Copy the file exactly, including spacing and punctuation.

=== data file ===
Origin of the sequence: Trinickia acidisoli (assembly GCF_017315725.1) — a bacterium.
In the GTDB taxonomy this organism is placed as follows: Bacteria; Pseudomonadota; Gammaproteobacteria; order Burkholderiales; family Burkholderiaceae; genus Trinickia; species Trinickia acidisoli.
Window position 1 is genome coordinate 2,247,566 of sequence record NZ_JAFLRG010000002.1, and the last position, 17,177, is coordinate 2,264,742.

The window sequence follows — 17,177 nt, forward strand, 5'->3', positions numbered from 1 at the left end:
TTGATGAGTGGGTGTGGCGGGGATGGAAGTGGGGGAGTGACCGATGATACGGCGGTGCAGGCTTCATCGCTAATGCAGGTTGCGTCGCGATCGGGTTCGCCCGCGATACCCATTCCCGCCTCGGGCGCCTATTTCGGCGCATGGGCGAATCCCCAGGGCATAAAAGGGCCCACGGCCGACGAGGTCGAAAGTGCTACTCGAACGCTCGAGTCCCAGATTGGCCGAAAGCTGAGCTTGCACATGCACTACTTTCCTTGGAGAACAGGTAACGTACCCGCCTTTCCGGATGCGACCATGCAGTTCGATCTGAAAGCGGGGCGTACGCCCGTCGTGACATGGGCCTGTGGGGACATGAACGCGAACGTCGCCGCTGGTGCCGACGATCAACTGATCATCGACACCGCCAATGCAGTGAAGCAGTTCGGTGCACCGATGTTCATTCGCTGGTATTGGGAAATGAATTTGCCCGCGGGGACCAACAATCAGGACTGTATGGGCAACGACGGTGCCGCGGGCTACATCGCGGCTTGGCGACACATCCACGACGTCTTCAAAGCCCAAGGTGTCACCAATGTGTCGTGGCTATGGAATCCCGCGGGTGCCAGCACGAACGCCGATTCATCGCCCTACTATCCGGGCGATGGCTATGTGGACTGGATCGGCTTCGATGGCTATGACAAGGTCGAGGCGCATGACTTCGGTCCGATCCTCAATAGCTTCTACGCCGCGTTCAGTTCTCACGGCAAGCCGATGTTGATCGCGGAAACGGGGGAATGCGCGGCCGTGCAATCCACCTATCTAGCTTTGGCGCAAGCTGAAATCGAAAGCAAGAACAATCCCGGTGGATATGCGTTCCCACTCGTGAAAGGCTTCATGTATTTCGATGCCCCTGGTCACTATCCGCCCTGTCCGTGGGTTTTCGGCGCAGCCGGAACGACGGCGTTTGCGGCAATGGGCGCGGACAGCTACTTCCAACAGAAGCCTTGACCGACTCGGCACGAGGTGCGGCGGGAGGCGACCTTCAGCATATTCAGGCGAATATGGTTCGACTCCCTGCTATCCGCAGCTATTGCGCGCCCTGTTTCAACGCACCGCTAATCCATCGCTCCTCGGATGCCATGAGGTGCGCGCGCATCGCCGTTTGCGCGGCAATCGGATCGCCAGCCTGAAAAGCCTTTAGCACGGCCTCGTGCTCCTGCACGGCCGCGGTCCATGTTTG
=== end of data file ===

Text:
Origin of the sequence: Trinickia acidisoli (assembly GCF_017315725.1) — a bacterium.
In the GTDB taxonomy this organism is placed as follows: Bacteria; Pseudomonadota; Gammaproteobacteria; order Burkholderiales; family Burkholderiaceae; genus Trinickia; species Trinickia acidisoli.
Window position 1 is genome coordinate 2,247,566 of sequence record NZ_JAFLRG010000002.1, and the last position, 17,177, is coordinate 2,264,742.

The window sequence follows — 17,177 nt, forward strand, 5'->3', positions numbered from 1 at the left end:
TTGATGAGTGGGTGTGGCGGGGATGGAAGTGGGGGAGTGACCGATGATACGGCGGTGCAGGCTTCATCGCTAATGCAGGTTGCGTCGCGATCGGGTTCGCCCGCGATACCCATTCCCGCCTCGGGCGCCTATTTCGGCGCATGGGCGAATCCCCAGGGCATAAAAGGGCCCACGGCCGACGAGGTCGAAAGTGCTACTCGAACGCTCGAGTCCCAGATTGGCCGAAAGCTGAGCTTGCACATGCACTACTTTCCTTGGAGAACAGGTAACGTACCCGCCTTTCCGGATGCGACCATGCAGTTCGATCTGAAAGCGGGGCGTACGCCCGTCGTGACATGGGCCTGTGGGGACATGAACGCGAACGTCGCCGCTGGTGCCGACGATCAACTGATCATCGACACCGCCAATGCAGTGAAGCAGTTCGGTGCACCGATGTTCATTCGCTGGTATTGGGAAATGAATTTGCCCGCGGGGACCAACAATCAGGACTGTATGGGCAACGACGGTGCCGCGGGCTACATCGCGGCTTGGCGACACATCCACGACGTCTTCAAAGCCCAAGGTGTCACCAATGTGTCGTGGCTATGGAATCCCGCGGGTGCCAGCACGAACGCCGATTCATCGCCCTACTATCCGGGCGATGGCTATGTGGACTGGATCGGCTTCGATGGCTATGACAAGGTCGAGGCGCATGACTTCGGTCCGATCCTCAATAGCTTCTACGCCGCGTTCAGTTCTCACGGCAAGCCGATGTTGATCGCGGAAACGGGGGAATGCGCGGCCGTGCAATCCACCTATCTAGCTTTGGCGCAAGCTGAAATCGAAAGCAAGAACAATCCCGGTGGATATGCGTTCCCACTCGTGAAAGGCTTCATGTATTTCGATGCCCCTGGTCACTATCCGCCCTGTCCGTGGGTTTTCGGCGCAGCCGGAACGACGGCGTTTGCGGCAATGGGCGCGGACAGCTACTTCCAACAGAAGCCTTGACCGACTCGGCACGAGGTGCGGCGGGAGGCGACCTTCAGCATATTCAGGCGAATATGGTTCGACTCCCTGCTATCCGCAGCTATTGCGCGCCCTGTTTCAACGCACCGCTAATCCATCGCTCCTCGGATGCCATGAGGTGCGCGCGCATCGCCGTTTGCGCGGCAATCGGATCGCCAGCCTGAAAAGCCTTTAGCACGGCCTCGTGCTCCTGCACGGCCGCGGTCCATGTTTG